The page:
How does physical therapy help people manage pain?
When it comes to pain management, physical therapy is a highly effective tool to have in your toolkit. A skilled physical therapist incorporates stretching, strengthening and education to help reduce pain and improve overall daily functioning, and can help improve range of motion, balance, flexibility, and strength, reduce stiffness, and increase independence.
However, physical therapy can also be part of a combined approach that includes complementary treatments.
What other pain management treatments are there?
An abundance of approaches to managing chronic pain means many options. It comes down to deciding which ones fit your needs best and are available in your area.
Here are a few you may want to consider.
- Acupuncture and physical therapy are both effective at relieving pain and reducing inflammation. Acupuncture is a component ofT raditional Chinese Medicine that involves the insertion of thin needles into specific points on the body. It can help reduce muscle tension and calm the nervous system, while physical therapy works to strengthen and restore healthy movement patterns. When used together, they work synergistically to improve the results that each might provide separately.
- Therapeutic massage can enhance the ability of physical therapy to relieve chronic pain. Swedish/deep tissue massage—the most commonly practiced—relaxes muscles, tendons, and joints, relieves stress and anxiety, and possibly interferes with pain messages sent to and from the brain. Massage offers physical and emotional benefits, including strengthening the immune system, improving circulation, and improving mood and feelings of wellbeing. Craniosacral therapy, myofascial release therapy, and movement therapy/reeducation approaches such as Feldenkrais method, Alexander technique, and Rolf movement work are other massage modalities that complement physical therapy.
- Meditation can be effective for reducing chronic pain in some people, even those new to the technique. Although meditation techniques vary widely, the basics involve focusing on your breath and cultivating awareness of the present moment. Meditation activates the body’s opioid system, retrains the brain to change how you perceive pain, and can ease depression and anxiety associated with chronic pain.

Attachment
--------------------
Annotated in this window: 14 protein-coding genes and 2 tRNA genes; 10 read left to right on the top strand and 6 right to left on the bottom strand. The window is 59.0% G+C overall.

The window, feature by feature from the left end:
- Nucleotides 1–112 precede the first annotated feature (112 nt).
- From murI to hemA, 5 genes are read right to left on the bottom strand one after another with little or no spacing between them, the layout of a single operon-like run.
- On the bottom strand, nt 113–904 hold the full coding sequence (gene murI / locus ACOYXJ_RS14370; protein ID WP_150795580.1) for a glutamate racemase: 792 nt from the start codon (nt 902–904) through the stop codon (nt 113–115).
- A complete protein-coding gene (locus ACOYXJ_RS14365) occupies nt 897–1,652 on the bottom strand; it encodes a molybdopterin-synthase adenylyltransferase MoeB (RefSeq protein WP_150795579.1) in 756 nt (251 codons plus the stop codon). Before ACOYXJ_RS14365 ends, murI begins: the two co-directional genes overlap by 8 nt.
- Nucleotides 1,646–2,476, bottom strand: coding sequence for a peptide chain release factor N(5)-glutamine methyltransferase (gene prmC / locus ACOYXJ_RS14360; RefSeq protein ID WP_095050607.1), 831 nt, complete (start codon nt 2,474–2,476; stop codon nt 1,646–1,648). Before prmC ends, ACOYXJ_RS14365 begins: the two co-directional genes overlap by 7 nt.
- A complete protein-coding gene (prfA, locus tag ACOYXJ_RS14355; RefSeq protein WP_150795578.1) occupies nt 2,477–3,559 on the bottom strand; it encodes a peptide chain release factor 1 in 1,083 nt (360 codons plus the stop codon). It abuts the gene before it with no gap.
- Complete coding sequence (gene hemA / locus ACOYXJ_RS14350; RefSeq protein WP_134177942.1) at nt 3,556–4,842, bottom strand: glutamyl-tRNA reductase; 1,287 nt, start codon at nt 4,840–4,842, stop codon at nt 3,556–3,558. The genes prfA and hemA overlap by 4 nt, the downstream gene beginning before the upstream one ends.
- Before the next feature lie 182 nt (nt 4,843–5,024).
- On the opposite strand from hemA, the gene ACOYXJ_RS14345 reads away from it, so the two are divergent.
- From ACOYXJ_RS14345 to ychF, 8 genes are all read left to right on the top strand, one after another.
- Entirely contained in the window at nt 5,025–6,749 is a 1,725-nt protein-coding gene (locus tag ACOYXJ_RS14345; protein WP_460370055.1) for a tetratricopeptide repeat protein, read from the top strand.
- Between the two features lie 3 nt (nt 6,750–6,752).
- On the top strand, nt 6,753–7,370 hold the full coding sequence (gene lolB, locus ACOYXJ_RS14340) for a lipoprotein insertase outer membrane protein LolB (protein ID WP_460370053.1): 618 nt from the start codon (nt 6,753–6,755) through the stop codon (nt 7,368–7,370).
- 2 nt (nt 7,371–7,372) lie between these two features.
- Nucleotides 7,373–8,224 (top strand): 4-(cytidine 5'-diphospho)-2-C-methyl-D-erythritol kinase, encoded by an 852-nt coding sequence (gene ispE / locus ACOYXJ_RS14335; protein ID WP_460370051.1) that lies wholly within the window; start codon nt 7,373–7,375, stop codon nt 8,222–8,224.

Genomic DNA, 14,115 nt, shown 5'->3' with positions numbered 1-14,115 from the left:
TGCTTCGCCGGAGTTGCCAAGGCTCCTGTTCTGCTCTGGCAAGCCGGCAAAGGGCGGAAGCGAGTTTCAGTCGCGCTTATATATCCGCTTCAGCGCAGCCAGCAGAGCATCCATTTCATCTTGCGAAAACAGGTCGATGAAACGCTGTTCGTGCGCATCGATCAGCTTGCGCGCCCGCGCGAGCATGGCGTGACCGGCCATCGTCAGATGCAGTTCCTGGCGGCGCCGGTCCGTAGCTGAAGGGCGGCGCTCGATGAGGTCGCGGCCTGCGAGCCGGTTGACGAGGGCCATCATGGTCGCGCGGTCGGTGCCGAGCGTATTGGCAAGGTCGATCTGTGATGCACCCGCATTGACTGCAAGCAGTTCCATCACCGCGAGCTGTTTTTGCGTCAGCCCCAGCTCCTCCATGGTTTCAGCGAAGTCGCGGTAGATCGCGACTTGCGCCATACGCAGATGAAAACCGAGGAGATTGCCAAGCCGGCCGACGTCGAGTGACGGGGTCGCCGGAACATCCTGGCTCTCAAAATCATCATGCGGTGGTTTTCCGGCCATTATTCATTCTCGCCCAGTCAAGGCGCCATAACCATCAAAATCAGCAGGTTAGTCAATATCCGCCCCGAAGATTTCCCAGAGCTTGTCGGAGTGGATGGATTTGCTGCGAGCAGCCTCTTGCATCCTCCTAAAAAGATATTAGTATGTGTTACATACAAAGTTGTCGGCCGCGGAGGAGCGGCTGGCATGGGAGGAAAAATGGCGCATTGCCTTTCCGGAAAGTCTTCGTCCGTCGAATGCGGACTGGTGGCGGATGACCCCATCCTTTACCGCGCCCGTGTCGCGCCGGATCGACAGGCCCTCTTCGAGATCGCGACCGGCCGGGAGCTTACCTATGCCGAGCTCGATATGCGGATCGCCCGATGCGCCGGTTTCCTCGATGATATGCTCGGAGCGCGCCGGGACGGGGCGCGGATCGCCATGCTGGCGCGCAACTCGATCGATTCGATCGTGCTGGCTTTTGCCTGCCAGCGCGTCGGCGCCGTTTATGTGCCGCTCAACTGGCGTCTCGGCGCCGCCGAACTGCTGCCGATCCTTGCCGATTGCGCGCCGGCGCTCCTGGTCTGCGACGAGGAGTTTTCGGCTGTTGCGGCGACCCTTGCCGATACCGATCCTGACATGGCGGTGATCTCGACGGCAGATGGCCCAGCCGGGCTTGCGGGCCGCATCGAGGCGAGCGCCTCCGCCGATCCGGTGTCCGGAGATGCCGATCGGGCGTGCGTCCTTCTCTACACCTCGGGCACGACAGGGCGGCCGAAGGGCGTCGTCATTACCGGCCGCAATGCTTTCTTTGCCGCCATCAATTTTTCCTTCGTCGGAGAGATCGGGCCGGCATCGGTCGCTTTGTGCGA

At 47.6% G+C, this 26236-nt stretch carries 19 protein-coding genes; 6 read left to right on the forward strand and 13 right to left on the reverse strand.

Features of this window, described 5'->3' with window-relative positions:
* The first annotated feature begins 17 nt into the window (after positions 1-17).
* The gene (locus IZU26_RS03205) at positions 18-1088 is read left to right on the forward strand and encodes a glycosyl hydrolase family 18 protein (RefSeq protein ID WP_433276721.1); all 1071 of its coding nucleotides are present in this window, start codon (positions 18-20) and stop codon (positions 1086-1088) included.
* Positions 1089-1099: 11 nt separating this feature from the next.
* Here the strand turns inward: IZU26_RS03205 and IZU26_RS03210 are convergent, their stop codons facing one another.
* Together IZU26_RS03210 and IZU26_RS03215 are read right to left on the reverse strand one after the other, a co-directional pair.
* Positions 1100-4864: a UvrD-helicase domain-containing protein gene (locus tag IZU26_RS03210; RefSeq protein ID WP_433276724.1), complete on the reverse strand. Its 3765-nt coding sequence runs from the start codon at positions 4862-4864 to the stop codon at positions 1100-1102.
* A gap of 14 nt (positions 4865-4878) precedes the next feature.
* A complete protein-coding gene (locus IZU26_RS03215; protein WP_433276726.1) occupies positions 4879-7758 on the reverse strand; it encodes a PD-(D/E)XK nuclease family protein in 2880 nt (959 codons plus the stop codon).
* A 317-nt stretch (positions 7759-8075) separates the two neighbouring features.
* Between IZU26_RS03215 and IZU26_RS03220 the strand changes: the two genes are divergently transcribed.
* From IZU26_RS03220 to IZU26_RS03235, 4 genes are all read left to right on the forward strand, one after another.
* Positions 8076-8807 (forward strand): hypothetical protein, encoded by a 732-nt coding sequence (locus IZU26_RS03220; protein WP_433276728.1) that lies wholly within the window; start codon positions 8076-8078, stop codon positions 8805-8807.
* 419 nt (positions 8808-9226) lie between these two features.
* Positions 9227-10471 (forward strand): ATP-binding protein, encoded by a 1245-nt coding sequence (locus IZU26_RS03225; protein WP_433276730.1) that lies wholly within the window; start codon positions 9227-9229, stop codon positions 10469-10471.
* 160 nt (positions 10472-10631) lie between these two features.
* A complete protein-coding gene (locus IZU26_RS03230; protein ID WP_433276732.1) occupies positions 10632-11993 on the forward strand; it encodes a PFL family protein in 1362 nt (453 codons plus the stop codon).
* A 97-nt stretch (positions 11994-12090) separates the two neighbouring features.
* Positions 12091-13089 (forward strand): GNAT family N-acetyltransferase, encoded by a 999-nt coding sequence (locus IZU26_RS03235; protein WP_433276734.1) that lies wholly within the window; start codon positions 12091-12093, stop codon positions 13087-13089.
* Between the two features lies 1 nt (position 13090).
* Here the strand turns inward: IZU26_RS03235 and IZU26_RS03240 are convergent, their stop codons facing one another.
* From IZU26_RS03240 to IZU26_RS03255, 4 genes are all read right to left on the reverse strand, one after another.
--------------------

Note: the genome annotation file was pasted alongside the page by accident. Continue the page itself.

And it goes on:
- Personal Training helps you achieve your health goals in ways that augment a physical therapy program. While physical therapists diagnose movement problems and prescribe an appropriate rehab program to strengthen and improve balance, a personal trainer can step in (once you are medically cleared to begin an exercise program) to help further your fitness goals. If you decide to work with a physical therapist and a personal trainer at the same time, it’s critical that they communicate with one another over the course of your therapy. This enables them to provide the most informed treatment for you and help combine your goals into an integrated program.
The list goes on! Other options include yoga, biofeedback, chiropractic, Cognitive Behavioral Therapy, electrical stimulation therapies, magnetic stimulation therapies, nutritional therapy, and herbal medicine,to name a few.
Are these treatments safe?
The safety of any treatment will vary depending on a person’s condition and symptoms. Always speak with your doctor and your physical therapist when considering a new therapy to ensure it’s safe and appropriate for you. On the whole, think of your doctors, physical therapists, and other healthcare providers as part of your health team, working collaboratively to provide the best care for you.
Speak with a physical therapist about your pain and symptoms
Would you like to add a complementary treatment to your pain management program? Our team can evaluate your symptoms and medical history and suggest approaches that fit your needs. Book an appointment today and let’s get started!